The topic of EU-wide protected designations of origin (Geographical Indications, GI) also for natural stone is making progress in the Brussels Commission

Should natural stone be protected with a Geographical Indication, and should this be EU-wide?

It appears in the new Action Plan on Intellectual Property and is expected to be back on the agenda in the 3rd quarter of 2021

The issue of EU-wide protection for non-agricultural products, which is hugely important to the natural stone sector, has cleared important hurdles at the Commission in Brussels in recent years. Now, it is part of the Commission’s Action Plan on Intellectual Property.

If there were such protection, natural stones with false names (for example: Calacatta Marble, but which comes from China or Turkey) would no longer be allowed to be brought into the EU and sold there under this designation.

Almost more importantly, the same would apply to deliberately misnamed artificial stones.

In order, things are a bit confusing.

First, e.g., Parma ham is protected as an agricultural product produced in a specific region using specific processes. No other ham is allowed to call itself that – within the EU, mind you. Another example of many is Bordeaux wine.

Now, there are also products that do not come from the world of food and yet are very well known, for example, Murano glass, porcelain from Limoges, glass from Jablonec or steel blades from Solingen. They, like the agricultural products above, have an equally strong regional connection.

However: such non-agricultural products could only be protected on a national level so far. This meant, until now: the title Murano glass is known far beyond the region around Venice, but it is only protected in Italy; the same applies to the above-mentioned French porcelain, Czech glass or German steel blades.

This begs the question: why shouldn’t product names from the non-agricultural sector also be protectable throughout the EU? And, from the point of view of the stone industry, why should natural stones that can be precisely assigned to a geological region not also be granted such protection? Here, too, there is already protection with GIs on a national level.

The Commission has been dealing with this issue since 2014.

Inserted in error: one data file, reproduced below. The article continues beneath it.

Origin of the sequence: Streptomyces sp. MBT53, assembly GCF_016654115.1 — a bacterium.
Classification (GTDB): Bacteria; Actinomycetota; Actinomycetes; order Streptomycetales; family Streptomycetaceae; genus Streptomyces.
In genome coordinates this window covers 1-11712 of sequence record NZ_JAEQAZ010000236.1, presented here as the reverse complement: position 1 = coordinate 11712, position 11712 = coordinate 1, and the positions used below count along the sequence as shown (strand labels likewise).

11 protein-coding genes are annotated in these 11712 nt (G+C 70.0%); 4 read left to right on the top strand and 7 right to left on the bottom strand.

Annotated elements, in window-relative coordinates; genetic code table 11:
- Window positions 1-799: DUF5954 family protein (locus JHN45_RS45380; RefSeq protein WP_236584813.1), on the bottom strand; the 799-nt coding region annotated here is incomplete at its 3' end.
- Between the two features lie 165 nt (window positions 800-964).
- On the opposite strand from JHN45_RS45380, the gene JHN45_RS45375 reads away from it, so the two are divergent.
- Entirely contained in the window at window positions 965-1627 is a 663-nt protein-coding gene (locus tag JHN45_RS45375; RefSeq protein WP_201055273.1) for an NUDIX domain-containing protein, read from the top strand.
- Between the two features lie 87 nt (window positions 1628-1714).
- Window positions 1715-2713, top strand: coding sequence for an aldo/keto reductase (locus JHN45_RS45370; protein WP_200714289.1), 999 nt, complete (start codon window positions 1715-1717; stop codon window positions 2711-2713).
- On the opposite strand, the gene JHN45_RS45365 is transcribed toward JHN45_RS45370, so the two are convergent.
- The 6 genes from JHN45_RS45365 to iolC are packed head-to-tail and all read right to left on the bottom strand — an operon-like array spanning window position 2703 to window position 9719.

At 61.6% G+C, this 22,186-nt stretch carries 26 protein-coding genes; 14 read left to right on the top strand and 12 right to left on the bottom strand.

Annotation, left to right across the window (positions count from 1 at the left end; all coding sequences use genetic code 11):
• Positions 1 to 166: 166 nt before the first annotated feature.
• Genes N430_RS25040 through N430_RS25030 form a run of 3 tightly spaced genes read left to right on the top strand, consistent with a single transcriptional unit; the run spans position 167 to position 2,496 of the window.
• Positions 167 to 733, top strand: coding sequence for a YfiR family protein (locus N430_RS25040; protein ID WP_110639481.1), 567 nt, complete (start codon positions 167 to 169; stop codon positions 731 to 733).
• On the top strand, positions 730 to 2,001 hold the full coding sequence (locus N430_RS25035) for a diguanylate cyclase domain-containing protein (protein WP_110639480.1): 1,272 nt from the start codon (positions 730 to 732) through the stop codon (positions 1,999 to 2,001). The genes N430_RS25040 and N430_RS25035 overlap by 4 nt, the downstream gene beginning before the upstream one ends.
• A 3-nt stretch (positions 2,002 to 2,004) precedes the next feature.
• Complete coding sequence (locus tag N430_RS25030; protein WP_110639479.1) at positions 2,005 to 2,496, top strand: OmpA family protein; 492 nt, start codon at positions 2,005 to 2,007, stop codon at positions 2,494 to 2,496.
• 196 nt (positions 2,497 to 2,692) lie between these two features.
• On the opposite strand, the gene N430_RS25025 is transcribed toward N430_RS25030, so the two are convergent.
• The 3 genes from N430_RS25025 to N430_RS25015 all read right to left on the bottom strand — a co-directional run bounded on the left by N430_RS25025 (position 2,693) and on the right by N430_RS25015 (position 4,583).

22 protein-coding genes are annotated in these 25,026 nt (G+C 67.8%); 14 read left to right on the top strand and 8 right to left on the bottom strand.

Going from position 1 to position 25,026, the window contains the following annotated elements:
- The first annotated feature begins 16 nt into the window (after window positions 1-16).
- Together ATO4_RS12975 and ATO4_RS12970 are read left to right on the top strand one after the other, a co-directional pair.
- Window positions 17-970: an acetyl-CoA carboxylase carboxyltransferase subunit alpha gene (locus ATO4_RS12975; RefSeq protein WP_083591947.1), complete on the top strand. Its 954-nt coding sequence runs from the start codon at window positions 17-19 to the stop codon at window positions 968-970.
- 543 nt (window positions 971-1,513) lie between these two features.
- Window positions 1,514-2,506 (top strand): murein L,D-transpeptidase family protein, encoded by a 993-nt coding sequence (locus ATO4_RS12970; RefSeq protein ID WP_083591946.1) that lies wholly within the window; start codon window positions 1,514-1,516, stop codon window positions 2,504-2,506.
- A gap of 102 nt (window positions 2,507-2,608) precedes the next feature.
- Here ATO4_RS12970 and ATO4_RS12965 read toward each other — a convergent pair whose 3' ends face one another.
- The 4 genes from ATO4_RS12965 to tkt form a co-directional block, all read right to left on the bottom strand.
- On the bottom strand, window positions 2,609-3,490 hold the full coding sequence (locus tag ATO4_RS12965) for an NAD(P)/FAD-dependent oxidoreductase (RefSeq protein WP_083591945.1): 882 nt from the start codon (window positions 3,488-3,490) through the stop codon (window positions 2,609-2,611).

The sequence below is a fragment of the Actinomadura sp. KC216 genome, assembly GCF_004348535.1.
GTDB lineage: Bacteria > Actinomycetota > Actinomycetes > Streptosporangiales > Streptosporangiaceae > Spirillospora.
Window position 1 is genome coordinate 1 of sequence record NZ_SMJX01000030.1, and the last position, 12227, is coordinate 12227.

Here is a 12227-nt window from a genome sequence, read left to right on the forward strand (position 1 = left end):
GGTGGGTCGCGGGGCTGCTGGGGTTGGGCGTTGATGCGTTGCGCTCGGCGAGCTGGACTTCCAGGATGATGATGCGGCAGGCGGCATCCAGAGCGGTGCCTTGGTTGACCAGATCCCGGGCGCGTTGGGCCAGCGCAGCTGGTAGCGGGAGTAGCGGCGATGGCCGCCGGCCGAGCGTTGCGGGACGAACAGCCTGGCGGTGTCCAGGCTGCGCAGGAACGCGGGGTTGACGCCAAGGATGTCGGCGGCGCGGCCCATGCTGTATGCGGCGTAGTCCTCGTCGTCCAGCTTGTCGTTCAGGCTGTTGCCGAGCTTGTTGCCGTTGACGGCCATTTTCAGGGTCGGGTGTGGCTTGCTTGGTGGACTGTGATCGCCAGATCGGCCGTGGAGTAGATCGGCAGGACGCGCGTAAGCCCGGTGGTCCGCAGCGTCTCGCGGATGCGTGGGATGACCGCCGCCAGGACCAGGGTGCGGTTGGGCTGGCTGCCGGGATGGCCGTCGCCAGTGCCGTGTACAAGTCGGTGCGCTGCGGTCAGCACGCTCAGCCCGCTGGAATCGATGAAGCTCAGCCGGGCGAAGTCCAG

Natural stone, like some wine, is undoubtedly closely linked to a region of origin.

The process was long and tedious, as it is in Brussels. First of all, it was necessary to take stock of how many national GI-products there are in the – since Brexit only – 27 member countries and what these countries would think of an extension of the protection shield to non-agricultural products.

Last but not least, there were questions to be answered about the effort and outcome of such GIs. After all, obtaining such a title requires a great deal of effort on the part of the applicants, and thus entails costs for the manufacturing companies.

And in the end, there would have to be detailed legal regulations on how the states would resolve disputes.

Valerie Marie d’Avigneau from the EU Commission brought us up to date. She works in the Directorate General (DG) GROW at this Brussels-based authority: it deals with the areas of the internal market, industry, entrepreneurship, and small and medium-sized enterprises (SMEs).

The core is now the new Action Plan on Intellectual Property, which the Commission adopted in November 2020. It does not only deal with books, films or computer programs. Regarding GIs, it states: “It aims at strengthening the protection of agricultural geographical indications (GIs) while considering the feasibility of a GI protection system for non-agricultural products at EU level.“

That sounds rather reserved. Valerie Marie d’Avigneau speaks of a “cautious” formulation and explains the reasons for it: “We need to take into account the diversity of opinions expressed on this subject so far and will, therefore, assess the feasibility of various options.“

Meaning: the Commission wants the EU-wide protection also for non-agricultural products, but does not yet know exactly how.

As for the diversity of opinions that Valerie Marie d’Avigneau addresses, from November 2020 to January 2021 there had been an opportunity on the website “Have your say“ for all EU citizens and their organizations to put on record their own opinion on the subject. 70 entries were registered, some of which were from natural stone organizations. We have attached below the link to the report on this.

These entries must now be evaluated.

For this year, the Commission has put the topic on the agenda for the 3rd quarter.

For completeness:
In 2019, there had been a large-scale study, including mystery shoppers, which was used to test the impact of non-agricultural GIs. Key findings were:
* the protection effect as such turned out to be lower than hoped,
* however, it was positive that Gis significantly increased the visibility of such products and that
* customers were willing to pay more for such products.

As for figures on expected effects, the study said: “In the longer term, EU-wide GI protection for non-agricultural products could yield an overall increase in intra-EU tradeof about 4.9-6.6% (€37.6-50 billion). Predictions are that a uniform system could boost employment in the regions by 0.12-0.14% and create 284,000-338,000 new jobs in the EU as a whole.“

In 2020, lawyers had met at the German Max Planck for Innovation and Competition. One of the results was that the French laws that exist there on national Gis could be models for transfer to the entire Community.

Action Plan on Intellectual Property

Overview: Inception Impact Assessment

Have Your Say

Study

Lawyers‘ meeting at the Max Planck for Innovation and Competition

(12.02.2021, USA: 02.12.2021)